Air pollutants are expected to have little effect on child mortality. In winter, the high mortality rate is likely to be higher when the average of PM10 is 3.13 times higher than annual allowable concentration specified in MNS 4585:2016. When the percentage exceeding NO2 tolerance is more than 28.33%, the mortality rate is likely to be high for spring

From the results, when the capacity of air pollutants exceeds the average annual allowable concentration, the mortality will occur.


Because the accuracy of the models established by C5.0 is between 60% and 70% and the sensitivity and the specificity values are ranged from 0.50 to 0.75, indicating that this predicts equally high and low rate of the mortality, it is possible to predict the future. However, in order to improve the accuracy, it is necessary to increase the data and test and compare other classification methods.

Air pollutants are expected to have little effect on child mortality. To describe in detail the high mortality rate:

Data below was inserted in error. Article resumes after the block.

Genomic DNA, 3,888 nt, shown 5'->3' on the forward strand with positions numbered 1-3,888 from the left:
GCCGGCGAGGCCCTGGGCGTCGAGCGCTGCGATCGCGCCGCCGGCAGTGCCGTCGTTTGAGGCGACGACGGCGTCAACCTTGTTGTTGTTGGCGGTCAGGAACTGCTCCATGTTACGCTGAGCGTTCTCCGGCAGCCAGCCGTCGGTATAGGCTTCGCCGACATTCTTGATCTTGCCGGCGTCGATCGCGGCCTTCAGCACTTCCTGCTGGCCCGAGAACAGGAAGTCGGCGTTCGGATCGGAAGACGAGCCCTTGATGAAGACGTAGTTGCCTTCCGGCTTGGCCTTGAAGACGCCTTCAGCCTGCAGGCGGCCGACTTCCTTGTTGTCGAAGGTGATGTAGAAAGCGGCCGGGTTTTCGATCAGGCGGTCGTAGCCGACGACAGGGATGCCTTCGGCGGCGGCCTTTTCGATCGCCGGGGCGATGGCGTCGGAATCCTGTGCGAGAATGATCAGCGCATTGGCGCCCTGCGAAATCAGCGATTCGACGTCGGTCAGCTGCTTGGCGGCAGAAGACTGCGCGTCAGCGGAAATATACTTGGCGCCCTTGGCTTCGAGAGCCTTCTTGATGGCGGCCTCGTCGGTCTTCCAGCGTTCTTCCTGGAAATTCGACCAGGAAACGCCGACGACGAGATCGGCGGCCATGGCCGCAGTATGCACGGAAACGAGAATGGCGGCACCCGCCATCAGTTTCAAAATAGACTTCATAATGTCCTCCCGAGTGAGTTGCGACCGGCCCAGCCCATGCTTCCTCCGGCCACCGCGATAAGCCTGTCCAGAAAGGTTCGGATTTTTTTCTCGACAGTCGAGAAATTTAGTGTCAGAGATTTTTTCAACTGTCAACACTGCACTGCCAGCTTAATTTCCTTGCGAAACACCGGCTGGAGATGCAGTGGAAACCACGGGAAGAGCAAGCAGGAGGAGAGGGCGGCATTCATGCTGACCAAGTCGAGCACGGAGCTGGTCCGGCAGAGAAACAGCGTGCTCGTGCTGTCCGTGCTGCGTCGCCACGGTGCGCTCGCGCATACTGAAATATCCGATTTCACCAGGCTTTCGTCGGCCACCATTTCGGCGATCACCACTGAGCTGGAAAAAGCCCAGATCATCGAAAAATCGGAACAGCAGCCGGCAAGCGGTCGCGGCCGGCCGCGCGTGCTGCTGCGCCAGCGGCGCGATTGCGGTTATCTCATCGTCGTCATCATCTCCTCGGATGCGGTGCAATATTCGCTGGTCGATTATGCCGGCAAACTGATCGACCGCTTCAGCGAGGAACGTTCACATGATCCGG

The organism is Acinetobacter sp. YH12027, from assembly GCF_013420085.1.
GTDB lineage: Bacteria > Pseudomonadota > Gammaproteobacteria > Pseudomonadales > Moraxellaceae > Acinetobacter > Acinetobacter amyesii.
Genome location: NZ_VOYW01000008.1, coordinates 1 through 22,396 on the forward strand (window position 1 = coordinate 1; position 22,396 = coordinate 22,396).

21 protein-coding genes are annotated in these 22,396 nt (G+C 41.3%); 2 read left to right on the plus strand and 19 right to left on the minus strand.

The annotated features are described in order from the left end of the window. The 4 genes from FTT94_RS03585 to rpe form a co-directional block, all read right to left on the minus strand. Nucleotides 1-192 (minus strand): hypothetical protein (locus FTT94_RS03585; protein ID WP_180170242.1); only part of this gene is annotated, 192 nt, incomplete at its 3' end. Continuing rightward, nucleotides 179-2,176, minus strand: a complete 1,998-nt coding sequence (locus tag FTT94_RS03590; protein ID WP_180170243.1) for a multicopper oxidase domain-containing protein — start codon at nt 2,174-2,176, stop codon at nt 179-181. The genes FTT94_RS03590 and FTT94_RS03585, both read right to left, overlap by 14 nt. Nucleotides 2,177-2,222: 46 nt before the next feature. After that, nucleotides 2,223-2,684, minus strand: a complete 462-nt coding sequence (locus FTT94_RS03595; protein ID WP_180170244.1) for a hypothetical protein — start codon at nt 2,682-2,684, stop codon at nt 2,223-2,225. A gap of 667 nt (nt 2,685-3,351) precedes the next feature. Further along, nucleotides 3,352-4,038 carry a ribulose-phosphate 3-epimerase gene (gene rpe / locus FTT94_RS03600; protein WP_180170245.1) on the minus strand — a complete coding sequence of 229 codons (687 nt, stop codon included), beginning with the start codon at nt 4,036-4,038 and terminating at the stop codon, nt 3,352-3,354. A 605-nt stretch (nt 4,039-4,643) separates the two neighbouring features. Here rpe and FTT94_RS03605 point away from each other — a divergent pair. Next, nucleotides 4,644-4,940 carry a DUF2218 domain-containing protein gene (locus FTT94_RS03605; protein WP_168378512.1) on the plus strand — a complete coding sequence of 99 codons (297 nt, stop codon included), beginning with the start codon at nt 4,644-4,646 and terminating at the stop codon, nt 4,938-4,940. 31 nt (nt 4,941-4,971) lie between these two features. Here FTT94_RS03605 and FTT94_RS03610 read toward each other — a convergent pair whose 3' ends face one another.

In winter, the high mortality rate is likely to be higher when the average of PM10 is 3.13 times higher than annual allowable concentration specified in MNS 4585:2016. When the percentage exceeding NO2 tolerance is more than 28.33%, the mortality rate is likely to be high for spring.

Data availability statement

All data relevant to the study are included in the article or uploaded as online supplemental information.

Ethics statements

Patient consent for publication


We thank professor Ajnai and Bat-Enkh for the valuable advice on this research.



  • Funding The authors have not declared a specific grant for this research from any funding agency in the public, commercial or not-for-profit sectors.

  • Competing interests None declared.

  • Provenance and peer review Not commissioned; externally peer reviewed.